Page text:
Amex Platinum PayPal credits for Disney gift cards
At the start of January 2021, American Express unveiled a new temporary perk for American Express Platinum cardmembers: an up to $30 monthly PayPal statement credit. Amex has automatically issued these monthly statement credits for eligible PayPal purchases that I’ve charged each month.
When I first heard about the PayPal credit, I immediately thought of one of my favorite discount gift card websites that I know accepts PayPal: cardcash.com.
While I typically buy discounted gift cards from the site, they also sell new gift cards for just about any amount, including brand-new Disney gift cards you can order for exactly $30.
When you select checkout with PayPal, a pop-up window will show you your linked cards, including your personal Platinum Card from American Express which specifically tells you about the PayPal credit right on the pop-up:
Both my wife and I carry a personal Amex Platinum card and this is how I’ve been using each of our monthly credits.
With $60 in free-to-me Disney gift cards coming in every month, by my July trip, I’ll have $360 in Disney gift cards saved up to cover food, drinks and anything else I want to buy in the parks and on property.
Related: TPG’s guide to visiting Walt Disney World
Gas programs for free gas
I’ve written a couple of times about the self-admitted obsession I have with either not paying for gas or, at the very least, not paying anywhere close to full price for gas.
Whenever I have an RV trip coming up, I begin to strategize about a month out how to earn enough credits in a variety of programs to cover the diesel I’ll need to buy for the nine-hour drive to and from Orlando from my home in the Atlanta area.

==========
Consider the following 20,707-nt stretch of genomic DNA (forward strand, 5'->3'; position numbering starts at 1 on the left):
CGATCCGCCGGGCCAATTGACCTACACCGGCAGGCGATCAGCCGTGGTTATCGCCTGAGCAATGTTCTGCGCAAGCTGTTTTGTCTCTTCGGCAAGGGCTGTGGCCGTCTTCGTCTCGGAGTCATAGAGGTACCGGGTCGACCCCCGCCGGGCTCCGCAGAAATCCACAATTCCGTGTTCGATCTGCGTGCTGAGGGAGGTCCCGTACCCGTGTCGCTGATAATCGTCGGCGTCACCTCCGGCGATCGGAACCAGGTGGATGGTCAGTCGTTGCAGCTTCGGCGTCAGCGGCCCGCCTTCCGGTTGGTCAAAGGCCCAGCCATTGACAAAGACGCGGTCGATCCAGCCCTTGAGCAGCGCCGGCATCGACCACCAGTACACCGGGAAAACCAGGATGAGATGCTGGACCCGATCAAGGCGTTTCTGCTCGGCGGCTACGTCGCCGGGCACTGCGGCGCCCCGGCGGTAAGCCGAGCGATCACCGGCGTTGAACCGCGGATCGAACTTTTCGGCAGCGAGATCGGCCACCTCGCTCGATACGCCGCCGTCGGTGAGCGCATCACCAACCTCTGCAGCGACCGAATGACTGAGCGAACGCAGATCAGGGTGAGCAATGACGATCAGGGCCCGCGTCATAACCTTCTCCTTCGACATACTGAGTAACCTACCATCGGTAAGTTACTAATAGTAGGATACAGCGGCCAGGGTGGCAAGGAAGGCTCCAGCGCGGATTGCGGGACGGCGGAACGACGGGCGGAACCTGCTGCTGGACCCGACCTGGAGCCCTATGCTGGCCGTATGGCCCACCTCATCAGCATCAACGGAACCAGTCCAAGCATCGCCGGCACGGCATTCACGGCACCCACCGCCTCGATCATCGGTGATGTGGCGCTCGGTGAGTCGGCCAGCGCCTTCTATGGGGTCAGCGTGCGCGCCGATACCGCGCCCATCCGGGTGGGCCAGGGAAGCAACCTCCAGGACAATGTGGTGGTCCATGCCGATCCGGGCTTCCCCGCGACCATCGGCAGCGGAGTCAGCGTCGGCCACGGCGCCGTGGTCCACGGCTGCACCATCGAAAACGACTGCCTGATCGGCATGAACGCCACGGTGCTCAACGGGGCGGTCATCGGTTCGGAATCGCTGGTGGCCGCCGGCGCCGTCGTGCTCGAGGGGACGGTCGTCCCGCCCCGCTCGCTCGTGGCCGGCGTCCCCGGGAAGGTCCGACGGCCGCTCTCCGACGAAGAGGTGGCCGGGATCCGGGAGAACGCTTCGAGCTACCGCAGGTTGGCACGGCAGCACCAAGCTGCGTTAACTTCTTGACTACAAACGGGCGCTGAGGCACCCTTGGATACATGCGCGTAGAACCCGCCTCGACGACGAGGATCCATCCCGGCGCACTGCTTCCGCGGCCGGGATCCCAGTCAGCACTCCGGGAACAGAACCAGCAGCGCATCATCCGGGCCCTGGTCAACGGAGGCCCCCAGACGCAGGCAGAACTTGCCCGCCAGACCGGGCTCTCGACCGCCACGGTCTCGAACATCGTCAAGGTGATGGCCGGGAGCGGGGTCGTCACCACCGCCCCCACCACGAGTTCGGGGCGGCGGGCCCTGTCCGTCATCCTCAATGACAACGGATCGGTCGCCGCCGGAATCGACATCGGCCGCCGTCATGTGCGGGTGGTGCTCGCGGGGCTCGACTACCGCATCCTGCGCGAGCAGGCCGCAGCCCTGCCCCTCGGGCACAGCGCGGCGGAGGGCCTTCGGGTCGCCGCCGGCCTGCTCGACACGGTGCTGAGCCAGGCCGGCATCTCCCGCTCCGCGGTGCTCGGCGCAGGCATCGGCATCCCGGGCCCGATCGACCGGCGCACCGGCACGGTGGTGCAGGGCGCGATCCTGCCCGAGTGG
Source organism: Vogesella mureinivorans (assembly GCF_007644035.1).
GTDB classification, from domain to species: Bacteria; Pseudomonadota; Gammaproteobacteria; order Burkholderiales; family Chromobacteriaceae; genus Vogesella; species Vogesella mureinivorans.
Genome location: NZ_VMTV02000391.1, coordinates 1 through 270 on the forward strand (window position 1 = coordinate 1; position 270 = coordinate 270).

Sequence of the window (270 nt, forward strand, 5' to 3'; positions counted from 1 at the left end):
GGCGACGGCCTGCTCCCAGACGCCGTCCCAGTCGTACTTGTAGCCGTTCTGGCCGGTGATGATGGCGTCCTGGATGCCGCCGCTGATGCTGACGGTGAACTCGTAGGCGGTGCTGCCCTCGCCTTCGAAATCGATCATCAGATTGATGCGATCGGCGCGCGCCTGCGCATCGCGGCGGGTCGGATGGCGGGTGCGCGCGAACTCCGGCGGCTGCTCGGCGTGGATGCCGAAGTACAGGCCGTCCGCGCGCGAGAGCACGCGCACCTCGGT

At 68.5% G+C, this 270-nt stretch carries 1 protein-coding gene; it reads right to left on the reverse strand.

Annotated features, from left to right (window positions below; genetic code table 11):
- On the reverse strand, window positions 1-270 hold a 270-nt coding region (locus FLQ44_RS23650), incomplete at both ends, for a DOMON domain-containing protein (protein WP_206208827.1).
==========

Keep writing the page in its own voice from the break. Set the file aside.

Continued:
Fuel Rewards, GetUpside, TruNow, Pay with Gas Buddy, Marathon’s Make-it-Count, Kroger Fuel Points and some targeted Amex offers can all make it incredibly cheap or free (depending on what promotions are occurring) for my summer drive to Orlando.
Related: Best credit cards for buying gas
Through a combination of using Venture Miles earned from a sign-up bonus, free Disney gift cards thanks to a new Amex Platinum monthly perk and a variety of programs that let you save on gas, I should have my summer jaunt to Disney World be entirely free when it comes to cash required from my wallet.
There may likely be some unexpected cost of an RV part, repair or something else unforeseen, but as it stands I’m pleased with the different redemptions and strategy I have planned to cover my travel, lodging, tickets and food. Disney is always fun, but it’s that much more fun when the cost to me is $0.
Featured photo by Summer Hull/The Points Guy.
SPONSORED: With states reopening, enjoying a meal from a restaurant no longer just means curbside pickup.
And when you do spend on dining, you should use a credit card that will maximize your rewards and potentially even score special discounts. Thanks to temporary card bonuses and changes due to coronavirus, you may even be able to score a meal at your favorite restaurant for free.
These are the best credit cards for dining out, taking out, and ordering in to maximize every meal purchase.
Editorial Disclaimer: Opinions expressed here are the author’s alone, not those of any bank, credit card issuer, airlines or hotel chain, and have not been reviewed, approved or otherwise endorsed by any of these entities.